If you start at Jim's Steaks at the corner of 4th and South (which is, frankly, not a bad place at all to start), you can walk south. As you filter past the body-modification shops and used record stores, you'll find yourself increasingly surrounded by a bunch of small, independently-owned fabric stores that specialize in high-quality, low-priced fabric. Some of them, like B. Wilke, focus on upholstry and decorating fabrics. Some stores specialize in bridal and special occasion fabrics. Further south are my two favorite all-purpose stores: Jack B. Fabrics and Maxie's Daughter.
You know how in some movies, a book-lover will enter an old book shop or library and find themselves in a sort of sanctum of tomes, where the ceilings are 15 feet high and the shelves reach all the way up, and the stacks are so close together that you have to walk through them sideways? This is what Jack B is to Fabrics. They carry all sorts, from heavyweight upholstery fabrics to draping sheers to poplins to embroidered silks. The fabric shelves are so tight together you will literally have to squeeze through them to get to the linens on the far wall, or point to one of the employees in the hopes that they know a trick to getting to it, and they stretch high above your head. The fabrics wind through the back of the store, and it's thanks to them that I made a little notebook for myself to keep in my purse that has the various patterns I have, the fabrics they use, and the amount of fabric for each pattern I need, because while you're browsing, it's easy to realize "oh! I could make a skirt out of that!" or "hey, this would make a great jacket!" The staff are a hoot, they go after one another mercilessly (highly entertaining) but are very helpful and know their way around. While I was there today I got some poplins for $5-6/yd, and then a faux-linen for about $8/yd. Update: On April 6 2013, a 3-alarm fire engulfed Jack B. Fabrics.
Maxie's Daughter is a block north of Jack B. This place is a little smaller, not quite as cramped, but has some very impressive stuff. They guy who runs it is a sweetheart and sold me everything for just $8/yd. This included a nice black stretch knit, some peachskins, some stretch denim (requested by mom), and a fabulous border-print stretch knit that I'm going to make a skirt out of. He had heavy houndstooth wool (which I would go for if I didn't have an allergy), and beautiful soft cashmere. While his selection isn't as broad as Jack B, he really pays attention to particulars and will offer breadth of options for a particular fabric. The staff will happily search the stacks with you looking for just the right fabric to match your current project. He specializes in vintage fabrics and draperies, but he's worth a quick browse if you have any sewing projects or "favorite patterns" that you would like to revisit with a different fabric.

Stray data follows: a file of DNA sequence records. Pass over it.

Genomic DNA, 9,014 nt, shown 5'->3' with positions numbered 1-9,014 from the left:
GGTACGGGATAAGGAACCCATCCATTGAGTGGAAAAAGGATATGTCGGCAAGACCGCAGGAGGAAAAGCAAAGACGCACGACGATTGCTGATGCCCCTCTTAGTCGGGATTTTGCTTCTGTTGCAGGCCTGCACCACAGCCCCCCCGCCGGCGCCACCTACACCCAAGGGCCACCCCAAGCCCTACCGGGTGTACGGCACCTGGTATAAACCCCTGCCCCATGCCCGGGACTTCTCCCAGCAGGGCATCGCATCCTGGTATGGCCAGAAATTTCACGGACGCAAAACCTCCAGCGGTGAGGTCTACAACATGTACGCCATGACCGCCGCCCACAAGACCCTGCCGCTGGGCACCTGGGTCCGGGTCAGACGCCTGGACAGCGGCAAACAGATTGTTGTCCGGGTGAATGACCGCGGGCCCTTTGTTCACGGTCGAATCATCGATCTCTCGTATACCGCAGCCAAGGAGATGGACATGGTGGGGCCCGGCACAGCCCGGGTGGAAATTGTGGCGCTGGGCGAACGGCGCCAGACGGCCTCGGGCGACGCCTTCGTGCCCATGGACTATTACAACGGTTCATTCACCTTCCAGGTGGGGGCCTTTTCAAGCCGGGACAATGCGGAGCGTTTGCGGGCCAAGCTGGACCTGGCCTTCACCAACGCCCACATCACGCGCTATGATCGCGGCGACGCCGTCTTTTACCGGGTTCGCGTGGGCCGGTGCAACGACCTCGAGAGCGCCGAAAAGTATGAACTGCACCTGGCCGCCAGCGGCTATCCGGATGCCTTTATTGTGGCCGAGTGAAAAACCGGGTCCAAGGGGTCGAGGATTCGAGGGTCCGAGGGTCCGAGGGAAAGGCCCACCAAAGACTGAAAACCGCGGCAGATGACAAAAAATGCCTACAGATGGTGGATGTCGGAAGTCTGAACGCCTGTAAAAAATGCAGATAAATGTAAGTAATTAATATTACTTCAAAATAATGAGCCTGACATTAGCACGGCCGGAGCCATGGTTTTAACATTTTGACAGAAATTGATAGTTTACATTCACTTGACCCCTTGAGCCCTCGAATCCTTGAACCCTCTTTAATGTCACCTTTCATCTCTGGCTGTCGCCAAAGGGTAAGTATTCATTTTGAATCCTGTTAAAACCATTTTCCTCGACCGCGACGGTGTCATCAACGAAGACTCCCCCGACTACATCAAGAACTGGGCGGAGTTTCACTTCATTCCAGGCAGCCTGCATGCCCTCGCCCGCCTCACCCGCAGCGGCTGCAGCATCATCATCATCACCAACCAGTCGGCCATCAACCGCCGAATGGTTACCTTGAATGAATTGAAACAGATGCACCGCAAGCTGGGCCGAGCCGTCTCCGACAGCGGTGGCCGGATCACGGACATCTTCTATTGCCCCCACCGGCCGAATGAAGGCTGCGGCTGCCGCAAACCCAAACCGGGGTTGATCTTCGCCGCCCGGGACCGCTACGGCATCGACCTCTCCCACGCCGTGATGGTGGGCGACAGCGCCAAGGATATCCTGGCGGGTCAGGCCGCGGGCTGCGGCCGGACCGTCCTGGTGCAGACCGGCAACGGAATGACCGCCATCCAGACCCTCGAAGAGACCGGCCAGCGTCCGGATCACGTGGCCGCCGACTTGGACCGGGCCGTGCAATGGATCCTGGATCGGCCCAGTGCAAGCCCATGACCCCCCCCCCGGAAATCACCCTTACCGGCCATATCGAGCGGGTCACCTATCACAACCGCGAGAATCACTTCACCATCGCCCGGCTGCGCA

There are a lot of great things about fabric row: The organized chaos, the inescapable feeling like you're treasure-hunting, the hysterical ball-busting that goes on between employees. But I think my favorite thing about fabric row is that the merchants don't squabble and poach from one another like you might expect. You would think that in a close environment like that, Store Y would try to prevent their customers from even going to Store Z by trash-talking Store Z's selection or quality. But this doesn't happen. The staff at B. Wilke will happily point you to Jack B. or Adler Fabrics if you're not finding what you need at their store, and vice versa. Each store is confident enough in its own selection and understands that the customer will buy what they like wherever they find it that they don't feel threatened by each other. As the woman who was helping me at Maxie's Daughter said as I mentioned I was going to check in at Jack B, "We're all family."
So here's the thing: Philadelphia is worth a visit on its own merit. It's got fantastic restaurants (where, unlike New York City, you can eat one of the best meals of your life without having to dip into your retirement savings), and some great museums, an arts district, and of course there's history out the yin-yang. So even if you can't just head out to Philadelphia for a day, the city has plenty to entice you to stay for a long weekend. But if you're out there and you're at all into sewing, you must take a few hours to enjoy fabric row.
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